• If real-time screen-sharing is not necessary, we can switch things up with phone meetings so participants can move around and have a break from their screens. 
  • Meetings should have a facilitator—experiment with rotating facilitators so that everyone can have a stake. We can also try having a rotating person responsible for follow-up from the last meeting. 
  • Meetings should have an agenda. We use a collaborative, real-time agenda and take notes in a real-time, shared Google document that everyone can edit.
  • Checking in and out: Meetings should have beginnings and endings. We check in by sharing celebrations from the previous week, but there are lots of ways to do this. [See “Prompts” below in the meeting resources section]
  • Meetings shouldn’t be lectures; information should flow in multiple directions. We try to take different ways people learn into account; for example by including visuals and collaborative visualization exercises
  • We are also trying to experiment with other meeting formats—for example:
    • For status update meetings, try doing meetings over Slack 
    • Experiment with time limits or other aggressive time constraints—such as asking people to write thoughts down in one sentence. These can lead to powerful bursts.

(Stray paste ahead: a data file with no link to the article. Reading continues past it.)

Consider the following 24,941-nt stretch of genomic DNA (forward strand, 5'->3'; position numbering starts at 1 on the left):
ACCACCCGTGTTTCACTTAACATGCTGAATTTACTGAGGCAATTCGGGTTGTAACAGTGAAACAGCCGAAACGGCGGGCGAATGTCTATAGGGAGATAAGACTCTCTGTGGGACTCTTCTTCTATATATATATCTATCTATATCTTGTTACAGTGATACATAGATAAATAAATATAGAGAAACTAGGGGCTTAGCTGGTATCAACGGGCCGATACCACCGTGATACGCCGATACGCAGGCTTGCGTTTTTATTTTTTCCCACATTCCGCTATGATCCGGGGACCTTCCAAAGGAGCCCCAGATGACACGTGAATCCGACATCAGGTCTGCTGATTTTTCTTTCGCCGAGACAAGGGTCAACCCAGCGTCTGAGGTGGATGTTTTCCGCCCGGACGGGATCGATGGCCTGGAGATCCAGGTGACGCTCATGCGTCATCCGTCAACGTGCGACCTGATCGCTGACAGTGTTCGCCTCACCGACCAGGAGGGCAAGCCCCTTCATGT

• In larger team meetings, we can use breakout rooms to create smaller group meetings who then report back to one another. We can set multiple goals and use breakout rooms to advance different tasks and workstreams simultaneously and then report back to the larger group. This is also helpful when it becomes apparent that not everyone on the call is participating, but there are other collaborative tasks that they could be working on.
  • Co-working sessions are a way for us to hold each other accountable and collaborate as needed. Sometimes, scheduling in a time to work independently but together over Zoom actually helps us be more generative.



Here are some ideas for making virtual meetings more human and immersive

  • Checking in
    • Ask: “Why are you here at this meeting? What’s the most important thing we can get out of our time together?” Write it out in 10 words or fewer.
    • A lighter version: “Given the purpose of this meeting is ___, what is one thing you are curious about?”
    • Ask: “What is one surprising thing that happened to you this week?”
  • Checking out
    • At the close of the meeting, ask everyone to share one thing they are walking away with, or a new perspective they have, in one or two sentences
  • Experiment with senses:
    • Take a 30 second soundscape break where everyone unmutes and we listen to ambient noise in a collective soundscape
    • Ask participants to engage in a sensory experience, such as dipping hands into ice water or bringing a specific spice to smell

Rest and care

Feeling overwhelmed by meetings, tasks, or the often difficult problems our work addresses?

  • Take in the space you are in, orient to your surroundings. What do you notice? What can you see, hear, touch?
  • Engage in gentle physical movement of some kind (like stretching in your chair, going for a walk)
  • Do a meditation (example here)
  • Do a breathing activity (example here)
  • Sit or walk outside. If that’s not possible or available, sit near a window or watch a nature video (example here)


Meeting Design

Rituals for Virtual Meetings